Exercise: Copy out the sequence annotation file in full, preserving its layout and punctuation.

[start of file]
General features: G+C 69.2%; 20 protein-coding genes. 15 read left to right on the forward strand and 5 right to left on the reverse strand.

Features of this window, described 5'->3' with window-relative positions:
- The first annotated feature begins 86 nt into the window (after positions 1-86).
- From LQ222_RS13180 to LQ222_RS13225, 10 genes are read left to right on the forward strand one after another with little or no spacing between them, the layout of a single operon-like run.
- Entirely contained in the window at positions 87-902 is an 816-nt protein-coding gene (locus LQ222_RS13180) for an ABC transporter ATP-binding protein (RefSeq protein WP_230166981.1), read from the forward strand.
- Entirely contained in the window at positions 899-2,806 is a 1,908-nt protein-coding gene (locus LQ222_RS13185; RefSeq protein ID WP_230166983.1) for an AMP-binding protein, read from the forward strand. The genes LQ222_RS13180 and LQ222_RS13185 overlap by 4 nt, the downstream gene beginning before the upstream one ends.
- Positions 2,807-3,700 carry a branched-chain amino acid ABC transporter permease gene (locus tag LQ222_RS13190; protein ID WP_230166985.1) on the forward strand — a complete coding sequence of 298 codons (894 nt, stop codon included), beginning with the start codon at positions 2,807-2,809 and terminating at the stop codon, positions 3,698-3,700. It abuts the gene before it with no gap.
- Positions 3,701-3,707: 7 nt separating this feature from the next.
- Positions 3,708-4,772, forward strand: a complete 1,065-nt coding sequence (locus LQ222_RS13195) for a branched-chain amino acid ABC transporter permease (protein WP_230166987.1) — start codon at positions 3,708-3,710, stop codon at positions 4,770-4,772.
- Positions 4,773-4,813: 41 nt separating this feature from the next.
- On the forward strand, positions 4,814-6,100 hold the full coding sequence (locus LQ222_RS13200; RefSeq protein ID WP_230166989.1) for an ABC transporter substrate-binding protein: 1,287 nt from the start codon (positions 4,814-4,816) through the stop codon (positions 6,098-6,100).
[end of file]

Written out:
General features: G+C 69.2%; 20 protein-coding genes. 15 read left to right on the forward strand and 5 right to left on the reverse strand.

Features of this window, described 5'->3' with window-relative positions:
- The first annotated feature begins 86 nt into the window (after positions 1-86).
- From LQ222_RS13180 to LQ222_RS13225, 10 genes are read left to right on the forward strand one after another with little or no spacing between them, the layout of a single operon-like run.
- Entirely contained in the window at positions 87-902 is an 816-nt protein-coding gene (locus LQ222_RS13180) for an ABC transporter ATP-binding protein (RefSeq protein WP_230166981.1), read from the forward strand.
- Entirely contained in the window at positions 899-2,806 is a 1,908-nt protein-coding gene (locus LQ222_RS13185; RefSeq protein ID WP_230166983.1) for an AMP-binding protein, read from the forward strand. The genes LQ222_RS13180 and LQ222_RS13185 overlap by 4 nt, the downstream gene beginning before the upstream one ends.
- Positions 2,807-3,700 carry a branched-chain amino acid ABC transporter permease gene (locus tag LQ222_RS13190; protein ID WP_230166985.1) on the forward strand — a complete coding sequence of 298 codons (894 nt, stop codon included), beginning with the start codon at positions 2,807-2,809 and terminating at the stop codon, positions 3,698-3,700. It abuts the gene before it with no gap.
- Positions 3,701-3,707: 7 nt separating this feature from the next.
- Positions 3,708-4,772, forward strand: a complete 1,065-nt coding sequence (locus LQ222_RS13195) for a branched-chain amino acid ABC transporter permease (protein WP_230166987.1) — start codon at positions 3,708-3,710, stop codon at positions 4,770-4,772.
- Positions 4,773-4,813: 41 nt separating this feature from the next.
- On the forward strand, positions 4,814-6,100 hold the full coding sequence (locus LQ222_RS13200; RefSeq protein ID WP_230166989.1) for an ABC transporter substrate-binding protein: 1,287 nt from the start codon (positions 4,814-4,816) through the stop codon (positions 6,098-6,100).